House Numbers vs Residential Point Places
When (and how) to use which
First, lets clarify by what we mean by a “Residential Point Place” (RPP) versus other place types, and versus the House Number (HN). The RPP is indicated in WME by a triangular point symbol, to help it stand out from the standard circular “Public Place” (PP) symbol. RPPs do not have names, details, etc – they only have an address (they do allow users to add photographs, unlike HNs).
Inserting each type
To create an RPP using the stock WME interface, first create a normal point place using any category. You only need to fill in the address field (anything else will get deleted). Then click the link for “Convert to Residential/Private (address only).” Then save your work.
Note: WME Place Interface Enhancement (PIE) allows you to add “Residence / Home” to your places menu, allowing direct insertion of an RPP onto the map.
By contrast, a House Number (HN) is created and viewed by selecting a segment, then pressing the “Edit house numbers” button in the properties pane. HNs are part of the segment, so editing is limited by the segment’s lock level.
Controlling routing for searches by address
When users search in the Waze app for a destination by its street address, the address field in Public Place (PP) objects (both point and area, regardless of category) is not searched. Those fields are for display only to allow users who search by a place name to select the correct entry (such as a search for McDonald’s might return many results). Thus, we have to take a different tactic for users who search by the street address of their destination.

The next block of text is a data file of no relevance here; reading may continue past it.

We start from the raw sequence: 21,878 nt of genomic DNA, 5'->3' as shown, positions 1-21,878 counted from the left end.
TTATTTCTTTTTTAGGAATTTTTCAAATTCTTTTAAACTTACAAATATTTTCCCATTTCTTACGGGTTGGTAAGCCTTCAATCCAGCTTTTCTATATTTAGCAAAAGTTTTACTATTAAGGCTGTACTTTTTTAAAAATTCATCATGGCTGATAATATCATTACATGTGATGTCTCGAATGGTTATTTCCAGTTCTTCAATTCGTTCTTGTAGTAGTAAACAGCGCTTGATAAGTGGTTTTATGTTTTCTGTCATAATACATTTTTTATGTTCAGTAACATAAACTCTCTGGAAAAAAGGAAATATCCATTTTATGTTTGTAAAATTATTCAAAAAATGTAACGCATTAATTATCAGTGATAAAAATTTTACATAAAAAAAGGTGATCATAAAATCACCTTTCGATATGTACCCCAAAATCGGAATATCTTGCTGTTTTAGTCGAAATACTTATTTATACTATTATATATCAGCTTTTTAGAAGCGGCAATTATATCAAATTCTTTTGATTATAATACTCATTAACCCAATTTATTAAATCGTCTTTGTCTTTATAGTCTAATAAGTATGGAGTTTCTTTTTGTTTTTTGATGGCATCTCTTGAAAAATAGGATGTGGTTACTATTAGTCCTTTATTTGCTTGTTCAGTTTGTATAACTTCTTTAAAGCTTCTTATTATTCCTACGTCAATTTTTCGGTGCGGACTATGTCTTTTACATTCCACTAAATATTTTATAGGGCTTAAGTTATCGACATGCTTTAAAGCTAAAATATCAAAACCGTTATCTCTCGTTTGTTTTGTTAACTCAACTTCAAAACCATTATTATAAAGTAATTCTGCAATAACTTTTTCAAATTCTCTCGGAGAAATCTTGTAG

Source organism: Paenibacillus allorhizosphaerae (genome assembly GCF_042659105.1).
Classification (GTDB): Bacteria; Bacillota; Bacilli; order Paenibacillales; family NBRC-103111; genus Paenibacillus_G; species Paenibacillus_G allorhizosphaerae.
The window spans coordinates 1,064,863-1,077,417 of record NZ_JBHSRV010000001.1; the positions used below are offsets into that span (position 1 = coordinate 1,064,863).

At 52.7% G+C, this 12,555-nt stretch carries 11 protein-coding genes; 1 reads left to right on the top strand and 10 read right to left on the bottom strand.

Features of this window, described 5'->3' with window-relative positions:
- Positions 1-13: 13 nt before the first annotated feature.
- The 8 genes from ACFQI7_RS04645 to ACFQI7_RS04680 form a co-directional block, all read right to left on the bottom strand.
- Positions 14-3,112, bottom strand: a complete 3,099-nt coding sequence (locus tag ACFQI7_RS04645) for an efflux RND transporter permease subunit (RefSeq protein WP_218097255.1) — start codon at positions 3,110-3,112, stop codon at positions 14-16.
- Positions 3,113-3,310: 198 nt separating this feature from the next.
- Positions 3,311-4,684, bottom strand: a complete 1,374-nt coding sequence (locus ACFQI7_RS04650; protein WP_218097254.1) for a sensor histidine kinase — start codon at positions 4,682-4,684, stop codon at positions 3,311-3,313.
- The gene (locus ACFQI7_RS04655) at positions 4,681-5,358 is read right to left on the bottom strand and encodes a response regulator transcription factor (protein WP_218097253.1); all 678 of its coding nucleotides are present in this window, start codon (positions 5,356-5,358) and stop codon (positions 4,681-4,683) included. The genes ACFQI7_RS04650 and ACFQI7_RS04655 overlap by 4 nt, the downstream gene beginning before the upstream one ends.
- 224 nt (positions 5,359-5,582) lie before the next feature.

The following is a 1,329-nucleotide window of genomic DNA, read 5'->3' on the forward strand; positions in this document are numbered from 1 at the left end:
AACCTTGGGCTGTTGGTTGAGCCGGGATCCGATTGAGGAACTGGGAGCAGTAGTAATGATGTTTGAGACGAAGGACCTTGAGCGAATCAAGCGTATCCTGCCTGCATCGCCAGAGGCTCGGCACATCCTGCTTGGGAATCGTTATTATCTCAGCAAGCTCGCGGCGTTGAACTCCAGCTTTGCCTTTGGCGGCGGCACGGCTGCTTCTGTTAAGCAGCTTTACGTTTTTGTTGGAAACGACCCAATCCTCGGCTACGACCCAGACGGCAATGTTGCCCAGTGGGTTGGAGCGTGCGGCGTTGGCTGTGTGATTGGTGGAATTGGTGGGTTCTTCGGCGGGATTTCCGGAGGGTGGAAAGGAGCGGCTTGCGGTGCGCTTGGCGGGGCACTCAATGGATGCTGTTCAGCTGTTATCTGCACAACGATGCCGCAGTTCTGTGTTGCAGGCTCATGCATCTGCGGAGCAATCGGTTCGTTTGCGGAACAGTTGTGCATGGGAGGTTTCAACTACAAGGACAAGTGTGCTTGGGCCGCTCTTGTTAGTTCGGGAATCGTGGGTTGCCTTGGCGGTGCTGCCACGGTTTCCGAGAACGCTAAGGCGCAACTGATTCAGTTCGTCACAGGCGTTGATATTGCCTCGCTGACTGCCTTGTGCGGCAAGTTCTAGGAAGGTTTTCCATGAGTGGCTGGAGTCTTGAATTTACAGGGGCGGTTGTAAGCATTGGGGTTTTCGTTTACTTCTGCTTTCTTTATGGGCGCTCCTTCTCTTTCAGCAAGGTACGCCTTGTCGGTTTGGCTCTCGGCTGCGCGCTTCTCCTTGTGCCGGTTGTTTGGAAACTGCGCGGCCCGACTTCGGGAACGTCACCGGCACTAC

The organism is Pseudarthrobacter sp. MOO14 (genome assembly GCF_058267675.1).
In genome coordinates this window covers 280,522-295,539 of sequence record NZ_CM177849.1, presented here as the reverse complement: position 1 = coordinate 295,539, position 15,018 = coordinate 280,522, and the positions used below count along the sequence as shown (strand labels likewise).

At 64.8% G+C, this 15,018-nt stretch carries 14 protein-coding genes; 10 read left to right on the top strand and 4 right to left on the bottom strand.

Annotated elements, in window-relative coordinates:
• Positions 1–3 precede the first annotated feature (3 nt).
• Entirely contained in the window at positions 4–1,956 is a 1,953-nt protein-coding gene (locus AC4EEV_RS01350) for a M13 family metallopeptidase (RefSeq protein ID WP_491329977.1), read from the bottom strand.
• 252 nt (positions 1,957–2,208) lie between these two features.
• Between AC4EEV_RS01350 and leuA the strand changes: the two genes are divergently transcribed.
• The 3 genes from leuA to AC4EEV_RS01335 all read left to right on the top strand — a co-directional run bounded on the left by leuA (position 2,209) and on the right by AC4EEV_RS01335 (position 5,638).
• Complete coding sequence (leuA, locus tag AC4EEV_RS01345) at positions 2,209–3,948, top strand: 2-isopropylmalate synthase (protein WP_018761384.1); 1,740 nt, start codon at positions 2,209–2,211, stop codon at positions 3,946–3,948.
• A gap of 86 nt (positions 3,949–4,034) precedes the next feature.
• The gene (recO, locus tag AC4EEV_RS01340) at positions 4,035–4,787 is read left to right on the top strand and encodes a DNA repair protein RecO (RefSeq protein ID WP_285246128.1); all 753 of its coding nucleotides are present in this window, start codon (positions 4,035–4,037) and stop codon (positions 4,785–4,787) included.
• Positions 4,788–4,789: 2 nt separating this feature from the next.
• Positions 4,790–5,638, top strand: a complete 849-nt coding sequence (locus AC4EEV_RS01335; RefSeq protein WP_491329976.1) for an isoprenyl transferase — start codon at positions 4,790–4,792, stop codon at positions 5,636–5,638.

The “standard” solution for these searches is the use of a HN. However, HNs have one major limitation: they must terminate on a segment of the same name as the one they were created on. Thus, a HN for 123 Main St must terminate at a point on Main St. A HN cannot terminate on an unnamed PLR segment or anywhere else. If routing directions ought to lead to a point other than the named segment, then a HN is not the right solution.
Adding a RPP solves the problem because it can terminate on any segment, regardless of name. They should be used in conjunction with the named Public Place.
Example 1: Looking at this "Subway" location, it is addressed as 211 E Morris Blvd. https://www.waze.com/en-US/editor/?env=usa&lon=-83.28989&lat=36.21322&s=129498583&zoom=10 Note that there is no access from E Morris into the parking lot where Subway is located. If we relied on a HN, then users searching by “211 E Morris Blvd” will be routed to a point on E Morris Blvd, not into the parking lot via either S Hill St or S Daisy St. Using the RPP for 211 E Morris Blvd in addition to the PP for Subway, we can route all traffic to the door, whether they search by name or by address.
Example 2: Looking at this medical office "Southeast Retina," it is addressed as 2412 N John B Dennis Hwy. Note that John B Dennis Hwy is a divided highway. https://www.waze.com/en-US/editor/?env=usa&lon=-82.50838&lat=36.55516&s=129498583&zoom=8 If we use a HN here, it will route to a point on the southbound lanes, not onto the PLR segment. Thus, traffic approaching from the south (traveling northbound) will be incorrectly instructed to drive past, then make a U-turn to arrive at their destination. Using the RPP for 2412 N John B Dennis Hwy will route all traffic to turn onto the PLR and arrive at the destination correctly.